Construction costs for building or renovating a home are still higher than ever, but you can still beat the system - at least a little - and reduce the cost to build or renovate your home.
After writing two articles that describe ten great ways to reduce the cost of construction and also ten poor and ineffective ways, I offer five MORE great ways to lower the cost to build or renovate.
Top Ten Cost-Savings Strategies in Construction
In my other costs article Top 10 Ways to Reduce the Cost of Building a House, these are the ten recommended strategies:
Hire the builder early
Simpler Building Form
Advanced Structural Framing
Consult with the builder's HVAC and plumbing contacts
Plan the ventilation system
Plan the plumbing layout
Develop a daylight strategy
Simplify decks and balconies
Use solely exterior insulation
Standardize junction details
Building construction costs escalated astonishingly in the past five years. Although some materials such as lumber have come down from their peak, the cost of building construction will not come down overall. As my most popular article seems to be Top 10 Ways to Reduce the Cost of Building a House, I've outlined another set of tips to reduce the cost to build your home or a multifamily building.
Five More Cost-Savings Strategies in Construction
#11 Early Team Involvement
Get as many professionals as possible in the room right from the start
In the vast majority of projects, the owner wants to minimize upfront costs until the team has developed enough of a design that the owner feels comfortable hiring additional consultants. However, the project nearly always must be substantially redesigned when only one or two consultants are hired at the start. Once other team members provide their input, time is wasted going backwards - changing things that didn't take into account all factors.
You want to start construction with the comfort and knowledge that your project is going to move forward quickly and steadily with essentially zero backtracking.
#12 Consolidate Windows
Maximize window size, minimize window quantity
The window frame is the poorest performing component of a high-performance window. However, each linear foot of frame requires special installation sequencing that accounts for most of the labour cost for a window. The whole (true) purpose of a window is to see out and let light in, and the frame is really just a byproduct. You want glass; there's no need for lots of frame.
For example, a single 4'wide x 6' high window has more total transparent area and requires less frame than two 2' wide x 6'high windows with the same performance ratings. Not only do the two separate windows have less useable area, but they are more expensive to buy, more costly to install, and they don't do as good a job as keeping the heat in during winter.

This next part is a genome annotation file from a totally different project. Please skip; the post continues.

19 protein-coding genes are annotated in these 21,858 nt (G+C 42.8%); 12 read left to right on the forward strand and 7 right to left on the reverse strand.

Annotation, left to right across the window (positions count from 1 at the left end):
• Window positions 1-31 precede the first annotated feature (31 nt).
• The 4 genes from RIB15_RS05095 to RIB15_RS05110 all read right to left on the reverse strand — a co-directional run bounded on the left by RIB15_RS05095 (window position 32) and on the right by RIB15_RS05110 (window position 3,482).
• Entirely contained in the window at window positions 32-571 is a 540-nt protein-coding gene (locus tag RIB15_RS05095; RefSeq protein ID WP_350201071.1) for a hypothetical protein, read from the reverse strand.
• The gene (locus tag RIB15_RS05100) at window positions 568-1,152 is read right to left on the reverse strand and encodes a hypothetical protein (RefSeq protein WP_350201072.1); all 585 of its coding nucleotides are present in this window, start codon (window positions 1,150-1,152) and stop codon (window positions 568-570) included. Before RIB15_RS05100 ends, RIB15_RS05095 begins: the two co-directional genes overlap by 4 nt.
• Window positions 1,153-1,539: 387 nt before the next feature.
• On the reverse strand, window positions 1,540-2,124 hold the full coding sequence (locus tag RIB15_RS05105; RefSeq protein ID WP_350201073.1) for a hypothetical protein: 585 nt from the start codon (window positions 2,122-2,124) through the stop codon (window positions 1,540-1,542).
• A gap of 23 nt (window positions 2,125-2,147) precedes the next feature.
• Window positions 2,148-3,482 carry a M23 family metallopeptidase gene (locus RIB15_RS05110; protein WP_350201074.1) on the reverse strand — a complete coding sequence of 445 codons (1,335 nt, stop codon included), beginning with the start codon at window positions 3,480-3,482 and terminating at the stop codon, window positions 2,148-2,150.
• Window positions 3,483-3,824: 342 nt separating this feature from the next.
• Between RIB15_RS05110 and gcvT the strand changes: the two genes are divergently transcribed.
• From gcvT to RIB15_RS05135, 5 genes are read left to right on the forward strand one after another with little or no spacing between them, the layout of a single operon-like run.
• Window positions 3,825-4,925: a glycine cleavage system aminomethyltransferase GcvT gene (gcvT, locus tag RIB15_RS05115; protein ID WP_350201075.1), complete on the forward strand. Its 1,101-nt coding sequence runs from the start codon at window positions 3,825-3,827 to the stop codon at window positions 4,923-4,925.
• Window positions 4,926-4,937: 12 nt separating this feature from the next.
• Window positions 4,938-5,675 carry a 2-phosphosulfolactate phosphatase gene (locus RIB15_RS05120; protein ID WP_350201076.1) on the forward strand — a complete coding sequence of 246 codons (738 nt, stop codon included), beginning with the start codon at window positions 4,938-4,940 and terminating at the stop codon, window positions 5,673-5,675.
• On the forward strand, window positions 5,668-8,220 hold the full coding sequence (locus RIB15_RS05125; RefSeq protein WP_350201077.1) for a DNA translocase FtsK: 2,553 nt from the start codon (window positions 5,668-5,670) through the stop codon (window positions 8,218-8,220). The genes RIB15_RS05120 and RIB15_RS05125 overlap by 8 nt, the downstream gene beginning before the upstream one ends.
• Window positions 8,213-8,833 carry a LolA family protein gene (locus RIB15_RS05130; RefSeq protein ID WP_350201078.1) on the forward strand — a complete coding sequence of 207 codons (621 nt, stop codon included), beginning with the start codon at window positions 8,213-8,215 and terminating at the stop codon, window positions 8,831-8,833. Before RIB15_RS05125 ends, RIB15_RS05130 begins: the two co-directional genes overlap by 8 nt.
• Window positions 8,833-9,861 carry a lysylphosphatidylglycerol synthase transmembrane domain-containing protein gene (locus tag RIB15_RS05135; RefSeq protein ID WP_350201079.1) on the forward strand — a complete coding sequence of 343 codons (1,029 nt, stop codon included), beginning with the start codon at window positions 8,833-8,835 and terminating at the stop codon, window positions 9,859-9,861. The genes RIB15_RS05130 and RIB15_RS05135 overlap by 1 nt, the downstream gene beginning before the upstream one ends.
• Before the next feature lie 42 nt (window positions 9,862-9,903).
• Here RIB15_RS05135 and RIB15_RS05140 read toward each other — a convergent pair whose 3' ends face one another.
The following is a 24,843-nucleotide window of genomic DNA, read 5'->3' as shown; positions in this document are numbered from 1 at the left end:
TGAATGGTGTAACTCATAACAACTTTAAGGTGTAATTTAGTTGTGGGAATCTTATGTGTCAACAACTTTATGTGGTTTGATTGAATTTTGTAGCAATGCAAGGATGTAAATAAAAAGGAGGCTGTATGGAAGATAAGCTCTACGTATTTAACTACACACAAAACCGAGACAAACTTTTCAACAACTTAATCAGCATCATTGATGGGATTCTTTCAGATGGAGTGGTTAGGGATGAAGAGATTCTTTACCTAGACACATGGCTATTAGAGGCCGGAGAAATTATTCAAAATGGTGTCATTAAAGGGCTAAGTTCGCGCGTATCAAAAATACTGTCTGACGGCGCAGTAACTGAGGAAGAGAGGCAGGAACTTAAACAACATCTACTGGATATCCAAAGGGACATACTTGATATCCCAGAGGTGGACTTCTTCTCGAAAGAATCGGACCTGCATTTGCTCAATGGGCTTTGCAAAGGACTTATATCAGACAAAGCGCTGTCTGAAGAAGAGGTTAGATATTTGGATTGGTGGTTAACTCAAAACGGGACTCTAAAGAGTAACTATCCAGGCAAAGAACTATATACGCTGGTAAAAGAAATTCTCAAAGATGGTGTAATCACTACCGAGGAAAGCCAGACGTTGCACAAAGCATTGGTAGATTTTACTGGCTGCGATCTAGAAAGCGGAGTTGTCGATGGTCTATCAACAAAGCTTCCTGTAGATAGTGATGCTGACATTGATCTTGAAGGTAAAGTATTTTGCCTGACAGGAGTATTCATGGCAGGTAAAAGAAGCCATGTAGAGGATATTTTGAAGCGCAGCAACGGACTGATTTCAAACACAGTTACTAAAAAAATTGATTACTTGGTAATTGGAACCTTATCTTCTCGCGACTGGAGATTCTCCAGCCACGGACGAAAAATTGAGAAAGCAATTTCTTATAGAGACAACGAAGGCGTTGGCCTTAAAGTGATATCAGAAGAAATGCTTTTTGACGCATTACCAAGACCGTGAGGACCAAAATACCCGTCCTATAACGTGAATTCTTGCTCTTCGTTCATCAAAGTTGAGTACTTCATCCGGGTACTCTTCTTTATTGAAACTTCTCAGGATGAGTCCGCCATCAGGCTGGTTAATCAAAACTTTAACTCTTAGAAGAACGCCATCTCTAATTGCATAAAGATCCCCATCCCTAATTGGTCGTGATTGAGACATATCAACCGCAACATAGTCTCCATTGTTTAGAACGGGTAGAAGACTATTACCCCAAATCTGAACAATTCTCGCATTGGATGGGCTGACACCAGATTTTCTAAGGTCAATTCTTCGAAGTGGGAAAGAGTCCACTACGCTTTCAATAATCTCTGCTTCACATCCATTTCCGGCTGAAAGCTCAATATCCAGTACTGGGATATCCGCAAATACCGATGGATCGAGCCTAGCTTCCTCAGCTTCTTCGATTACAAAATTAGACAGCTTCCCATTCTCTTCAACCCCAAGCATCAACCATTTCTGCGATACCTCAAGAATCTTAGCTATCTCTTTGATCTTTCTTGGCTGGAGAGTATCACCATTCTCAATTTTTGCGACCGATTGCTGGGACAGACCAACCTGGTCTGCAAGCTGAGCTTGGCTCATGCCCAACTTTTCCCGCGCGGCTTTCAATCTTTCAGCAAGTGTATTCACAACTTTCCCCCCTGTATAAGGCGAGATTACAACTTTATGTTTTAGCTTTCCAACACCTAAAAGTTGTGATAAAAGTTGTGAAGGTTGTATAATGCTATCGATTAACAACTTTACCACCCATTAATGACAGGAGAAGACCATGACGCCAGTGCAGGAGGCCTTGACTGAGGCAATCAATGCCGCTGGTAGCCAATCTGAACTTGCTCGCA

#13 Alternative Manufacturers
Explore multiple suppliers for similar products
Most product types are made by different manufacturers. Buying from a local manufacturer or from a manufacturer who has a distribution centre that is local or at least in your region will save you both shipping costs and TIME. Time is money - especially in construction. A different supplier may also offer a lower price if fewer people are buying that particular product even if it's the same in quality and performance but not as well-known.
This is not necessarily a matter of compromising on quality. New companies strike up deals with other material suppliers and keep their sales and support margins small to keep their price now. The product may be completely identical. For example, while you can buy aluminum composite panels from more than half a dozen companies, the base material will always be coming from one of three global manufacturers.
#14 Simplify Your Palette
Reduce the number of materials and simplify the façade
Every building should have some visual articulation in the façades. It's what prevents the exterior from looking boring. One way to do this is making some portions of the wall pop out or be recessed. Another way is using different finish materials on the same wall. You could add a roof dormer or peak. In most jurisdictions, the municipal planning department reviews applications to ensure an adequate amount of articulation. In some areas, the city may prescribe specific material types or roof shapes.
However, every joint where one exterior finish material changes to another will cost additional money, take extra time to install, and be potentially another location where water could eventually enter or where falling raindrops leave behind particulate that accumulates and runs down the wall, visible as staining. Choose 2 or 3 exterior finish materials and locate changes strategically.